Patrice Lataillade, a former Marc Jacobs executive, has filed a lawsuit against company president Robert Duffy, alleging violations of state and city laws based on charges of sexual discrimination and retaliation.
Lataillade was chief financial officer and chief operating officer of Marc Jacobs International and was let go in September. The lawsuit was filed earlier this week in a New York state court in Manhattan. Also named as defendants in the suit were MJI and Louis Vuitton Moët Hennessy Inc.
Lataillade said in court papers that he was “subjected to a discriminatory environment offensive to him” and was “fired in retaliation for objecting to that environment.”
“The intentional nature of LVMH’s failure to prevent discrimination and retaliation is consistent with its pattern of weighing public reaction before punishing biased conduct,” the suit alleges, pointing to the luxury group’s handling of the recent dismissal of John Galliano at Christian Dior for anti-Semitic remarks.
An LVMH spokeswoman said, “The allegations contained in the complaint are false. Patrice Lataillade was terminated as chief financial officer and chief operating officer of MJI for serious matters unrelated to the allegations contained in the complaint. MJI, LVMH Inc. and Robert Duffy will vigorously defend the case in court.”
According to the lawsuit, examples of the hostile work environment included Duffy’s “production and dissemination of a book that included photos of MJI staff in sexual positions or nude” and “Duffy’s use of a nude photograph for a billboard advertisement,” among other charges.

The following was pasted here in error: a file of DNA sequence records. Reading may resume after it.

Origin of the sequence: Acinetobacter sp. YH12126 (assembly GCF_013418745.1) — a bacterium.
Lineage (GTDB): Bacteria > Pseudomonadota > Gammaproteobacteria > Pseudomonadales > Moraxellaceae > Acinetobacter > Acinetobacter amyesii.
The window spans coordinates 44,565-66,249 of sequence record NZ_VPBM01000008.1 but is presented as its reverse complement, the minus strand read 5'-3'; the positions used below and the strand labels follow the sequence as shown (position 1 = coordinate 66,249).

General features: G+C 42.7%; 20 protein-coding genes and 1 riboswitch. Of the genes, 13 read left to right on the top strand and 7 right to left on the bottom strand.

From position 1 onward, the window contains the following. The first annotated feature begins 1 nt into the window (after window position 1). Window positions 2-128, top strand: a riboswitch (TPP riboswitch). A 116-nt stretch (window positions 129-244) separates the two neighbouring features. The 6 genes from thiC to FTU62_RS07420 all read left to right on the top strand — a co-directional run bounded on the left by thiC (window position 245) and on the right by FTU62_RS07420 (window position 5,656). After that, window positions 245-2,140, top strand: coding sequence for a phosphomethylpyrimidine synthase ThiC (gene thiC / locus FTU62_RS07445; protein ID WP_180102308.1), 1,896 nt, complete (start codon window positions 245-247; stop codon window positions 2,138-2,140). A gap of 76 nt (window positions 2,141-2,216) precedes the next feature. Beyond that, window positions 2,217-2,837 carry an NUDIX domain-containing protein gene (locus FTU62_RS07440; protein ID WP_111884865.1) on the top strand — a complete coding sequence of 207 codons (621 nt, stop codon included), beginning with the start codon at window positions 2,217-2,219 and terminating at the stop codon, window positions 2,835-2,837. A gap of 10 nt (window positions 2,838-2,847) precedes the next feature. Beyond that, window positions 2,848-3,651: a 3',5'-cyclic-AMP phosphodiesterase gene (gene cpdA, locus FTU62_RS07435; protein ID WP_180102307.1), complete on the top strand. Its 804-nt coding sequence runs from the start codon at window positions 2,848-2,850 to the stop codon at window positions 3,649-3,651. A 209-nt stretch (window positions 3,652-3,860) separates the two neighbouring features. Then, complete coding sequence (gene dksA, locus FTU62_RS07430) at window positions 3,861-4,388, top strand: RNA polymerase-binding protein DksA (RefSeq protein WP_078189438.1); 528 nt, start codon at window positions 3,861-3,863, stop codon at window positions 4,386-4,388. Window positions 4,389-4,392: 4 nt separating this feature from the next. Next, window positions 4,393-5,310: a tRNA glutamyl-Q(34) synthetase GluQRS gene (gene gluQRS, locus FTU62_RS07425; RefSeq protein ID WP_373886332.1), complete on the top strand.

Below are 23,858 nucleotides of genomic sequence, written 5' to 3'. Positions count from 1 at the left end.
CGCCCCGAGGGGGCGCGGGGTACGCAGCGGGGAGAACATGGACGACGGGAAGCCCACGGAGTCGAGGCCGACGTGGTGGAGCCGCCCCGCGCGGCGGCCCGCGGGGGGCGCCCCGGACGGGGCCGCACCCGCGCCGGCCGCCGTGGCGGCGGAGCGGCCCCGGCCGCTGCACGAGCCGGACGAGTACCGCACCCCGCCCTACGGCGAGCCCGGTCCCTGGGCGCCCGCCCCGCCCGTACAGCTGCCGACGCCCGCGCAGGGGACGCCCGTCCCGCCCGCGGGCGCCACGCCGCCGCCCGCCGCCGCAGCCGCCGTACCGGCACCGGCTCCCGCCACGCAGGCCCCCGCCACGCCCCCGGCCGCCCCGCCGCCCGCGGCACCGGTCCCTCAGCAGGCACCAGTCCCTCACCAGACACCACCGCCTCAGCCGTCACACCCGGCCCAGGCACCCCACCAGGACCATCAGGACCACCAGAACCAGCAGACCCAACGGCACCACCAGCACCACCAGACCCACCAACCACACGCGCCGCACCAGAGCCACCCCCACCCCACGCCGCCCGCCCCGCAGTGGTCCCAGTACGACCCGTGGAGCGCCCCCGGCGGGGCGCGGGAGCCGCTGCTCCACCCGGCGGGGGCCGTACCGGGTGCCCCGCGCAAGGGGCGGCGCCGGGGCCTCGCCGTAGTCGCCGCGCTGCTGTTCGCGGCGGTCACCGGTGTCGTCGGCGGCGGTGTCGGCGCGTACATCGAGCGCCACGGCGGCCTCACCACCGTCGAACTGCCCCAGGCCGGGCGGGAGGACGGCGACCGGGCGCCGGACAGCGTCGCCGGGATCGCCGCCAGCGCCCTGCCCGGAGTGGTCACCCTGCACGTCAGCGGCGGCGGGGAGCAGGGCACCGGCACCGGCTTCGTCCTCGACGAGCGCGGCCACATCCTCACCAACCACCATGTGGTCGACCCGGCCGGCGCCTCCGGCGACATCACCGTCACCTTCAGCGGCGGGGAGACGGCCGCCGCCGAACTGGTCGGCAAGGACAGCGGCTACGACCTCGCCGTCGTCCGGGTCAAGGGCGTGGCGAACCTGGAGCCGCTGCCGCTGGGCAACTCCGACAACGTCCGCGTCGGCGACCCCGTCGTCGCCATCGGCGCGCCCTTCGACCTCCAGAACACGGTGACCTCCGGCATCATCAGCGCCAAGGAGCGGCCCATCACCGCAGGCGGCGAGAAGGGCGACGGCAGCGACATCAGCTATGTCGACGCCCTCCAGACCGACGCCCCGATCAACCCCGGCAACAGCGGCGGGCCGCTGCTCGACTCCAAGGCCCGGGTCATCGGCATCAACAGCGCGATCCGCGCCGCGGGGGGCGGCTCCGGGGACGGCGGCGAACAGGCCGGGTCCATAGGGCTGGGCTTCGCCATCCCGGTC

The suit also alleges that Duffy “uses company funds for personal expenses and does not censor what he does or says.”
Lataillade began working for LVMH in May 1996 in Paris and, after a stint with LVMH subsidiary Donna Karan in New York, began working at MJI in November 2002 as its chief executive officer. He was promoted to chief operating officer in 2006. At the time of his discharge, court papers said his compensation package was $1 million a year. LVMH is part owner of MJI, along with Marc Jacobs and Duffy. Jacobs was not named in the suit.
Lataillade said in court papers that he complained of Duffy’s behavior to executives at MJI and the general counsel at LVMH, but that nothing was done. The complaint said that he was discharged “within less than a week” of his lawyers sending an e-mail to the ceo of MJI and the general counsel of LVMH regarding the “legal situation.” It also said that he was told he was fired for cause per his employment contract, but said that the offer of a severance package is “inconsistent with a ‘cause’ termination.”
He is seeking lost wages, compensatory and punitive damages, reasonable attorneys’ fees and costs and other relief deemed appropriate by the court.